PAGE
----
Source: Mitch McKinley|

LOS ANGELES, CA – After a 5-year decrease in crimes buses, trains and light rail, Metro has seen a significant rise in violence on their modes of transport.

The timeframe for that decrease also went hand in hand with a new policing ideology that combined the 10efforts of the Los Angeles Sheriff’s Office and the Los Angeles and Long Beach Police departments.

To be fair, the decrease in crime also coincided with a substantial decrease in daily riders due to lockdowns during the pandemic. But with this latest shift, Sheriff Alex Villanueva wants his department to be the sole-source provider of policing the public transit system.

Daily rider averages have climbed back to just under 850,000, up from a pandemic low of 363,800.

The Los Angeles Times reported in September 2021 that violent crimes were up 25% from the previous year’s number. But is that really a fair comparison given the fluctuation in riders?

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To put it into better perspective, violent crime in 2021 was 9% higher than 2019, when the Metro was ramped and operating at pre-pandemic numbers.  2019 saw one homicide, 2020 had three. Based on the numbers that we were able to find, there were at least 5 in 2021.

In an effort to campaign for an exclusive contract for the LASO, Villanueva’s office released a video showing the violent crime transpiring on buses and trains.

Fox 11 shared part of that video in a story they aired on April 21.

Metro released a statement in response to Villanueva’s video.

“We are obviously disappointed that this video was created by the Sheriff’s Department to use isolated incidents over a three-year period to make a point as part of an ongoing contractual disagreement. We don’t believe its release contributed to the public good nor does it reflect the daily reality.” 

Villanueva, citing nearly 1,000 vacancies in the LASO, threatened to pull the 300 uniformed assigned to the Metro effort and assign them elsewhere.

“We have all of the personnel that are dedicated to the system — I have three jobs waiting for every single deputy. I have the ability and the need to actually redeploy the personnel where they’re actually going to be sworn peace officers working as cops, actually saving lives, preventing crime from occurring and solving crimes that occur. This is all about public safety.”

While Fox 11 reported that the sheriff was threatening to just pull his staff on July 1st, and simply walk away from a contract, it is important to know that the current multi-agency agreement expires on that day.

Villanueva notified the board that he intends to bid a full-policing services contract exclusive to LASO. The sheriff envisions a contract that affords his deputies full enforcement authority, to include Code of Conduct violations, such as loud music, trespassing and fare avoidance.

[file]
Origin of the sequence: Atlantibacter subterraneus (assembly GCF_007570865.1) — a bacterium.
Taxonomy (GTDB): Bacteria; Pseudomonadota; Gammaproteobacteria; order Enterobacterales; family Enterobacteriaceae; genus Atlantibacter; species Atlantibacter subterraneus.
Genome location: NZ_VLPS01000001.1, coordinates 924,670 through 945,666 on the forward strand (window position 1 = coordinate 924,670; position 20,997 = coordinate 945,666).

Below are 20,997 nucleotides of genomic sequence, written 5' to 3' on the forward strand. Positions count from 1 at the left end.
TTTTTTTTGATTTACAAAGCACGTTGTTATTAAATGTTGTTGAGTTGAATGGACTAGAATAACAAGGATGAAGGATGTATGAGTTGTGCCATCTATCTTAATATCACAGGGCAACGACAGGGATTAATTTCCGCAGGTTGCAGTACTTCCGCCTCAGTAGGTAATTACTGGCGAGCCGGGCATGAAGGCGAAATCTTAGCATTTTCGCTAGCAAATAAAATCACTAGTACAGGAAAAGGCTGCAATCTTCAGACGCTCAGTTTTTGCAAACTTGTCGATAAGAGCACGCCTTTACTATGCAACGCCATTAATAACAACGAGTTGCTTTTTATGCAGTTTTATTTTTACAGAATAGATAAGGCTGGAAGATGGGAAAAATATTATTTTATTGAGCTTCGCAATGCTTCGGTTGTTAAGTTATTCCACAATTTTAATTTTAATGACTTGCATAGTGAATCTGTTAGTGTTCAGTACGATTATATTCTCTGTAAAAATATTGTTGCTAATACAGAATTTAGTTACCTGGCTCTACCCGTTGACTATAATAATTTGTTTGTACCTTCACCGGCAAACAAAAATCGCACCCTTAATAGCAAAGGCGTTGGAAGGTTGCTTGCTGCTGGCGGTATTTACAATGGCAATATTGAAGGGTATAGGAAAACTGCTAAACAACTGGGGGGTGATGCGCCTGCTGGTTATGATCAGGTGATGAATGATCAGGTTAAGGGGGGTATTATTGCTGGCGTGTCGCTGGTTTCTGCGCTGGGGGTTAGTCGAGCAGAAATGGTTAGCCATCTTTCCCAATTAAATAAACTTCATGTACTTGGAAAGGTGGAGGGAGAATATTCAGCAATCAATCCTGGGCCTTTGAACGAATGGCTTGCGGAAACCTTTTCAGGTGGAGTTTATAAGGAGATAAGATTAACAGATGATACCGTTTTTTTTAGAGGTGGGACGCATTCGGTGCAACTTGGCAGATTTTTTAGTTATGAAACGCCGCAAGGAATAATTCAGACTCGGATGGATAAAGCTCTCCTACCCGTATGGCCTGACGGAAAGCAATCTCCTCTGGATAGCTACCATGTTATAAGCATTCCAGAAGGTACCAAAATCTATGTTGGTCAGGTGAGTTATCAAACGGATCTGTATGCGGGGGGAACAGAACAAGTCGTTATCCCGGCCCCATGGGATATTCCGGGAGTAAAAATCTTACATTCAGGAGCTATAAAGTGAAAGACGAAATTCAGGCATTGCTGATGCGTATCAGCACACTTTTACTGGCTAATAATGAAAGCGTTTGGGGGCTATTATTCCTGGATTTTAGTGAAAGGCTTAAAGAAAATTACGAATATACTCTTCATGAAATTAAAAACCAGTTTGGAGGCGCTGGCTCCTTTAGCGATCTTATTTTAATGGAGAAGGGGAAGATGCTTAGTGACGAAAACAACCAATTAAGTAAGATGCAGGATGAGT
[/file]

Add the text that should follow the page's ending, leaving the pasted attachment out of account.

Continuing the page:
Those services are currently being handled by security guards or Metro “ambassadors.”

“We are going to bid on the entire contract,” he told reporters at a press conference. “We’re not going to bid for parts of it. We’re not going to bid for the role of being overpaid security.”

He also said that his proposal would save Metro about $30M over the current contract.

But Villanueva also said that not allowing full enforcement capability is non-negotiable.

“It’s going to be a contract where we’re going to enforce the code of conduct, fare evasion and the rule of law. That’s what we’re going to do.”

There were some members of the Metro board who had issues with the sheriff’s ultimatum.

LA County Supervisor and Metro Board Chair Hilda Solis issued a statement, accusing Villanueva of politicizing the recent mass shooting on a Brooklyn subway.

“The politicizing of yesterday’s Brooklyn subway shooting by the Sheriff is beyond the pale when we should be ensuring the safety of our riders and employees.

The action by Metro to award a contract to three law enforcement agencies, the Long Beach Police Department, the Los Angeles Police Department, and the Los Angeles County Sheriff’s Department, was taken to improve law enforcement response,” the statement said.

“The Sheriff’s declaration of pulling out his deputies if the department isn’t awarded the full contract with Metro should alarm everyone. His sound bite of being defunded would not only be inaccurate, but he would essentially be defunding his own department if not awarded a sole contract.”

It remains to be seen if Villanueva will make good on his promise, or if he will work with Metro to renew the existing contract. Law Enforcement Today will provide updates to this story as they become available.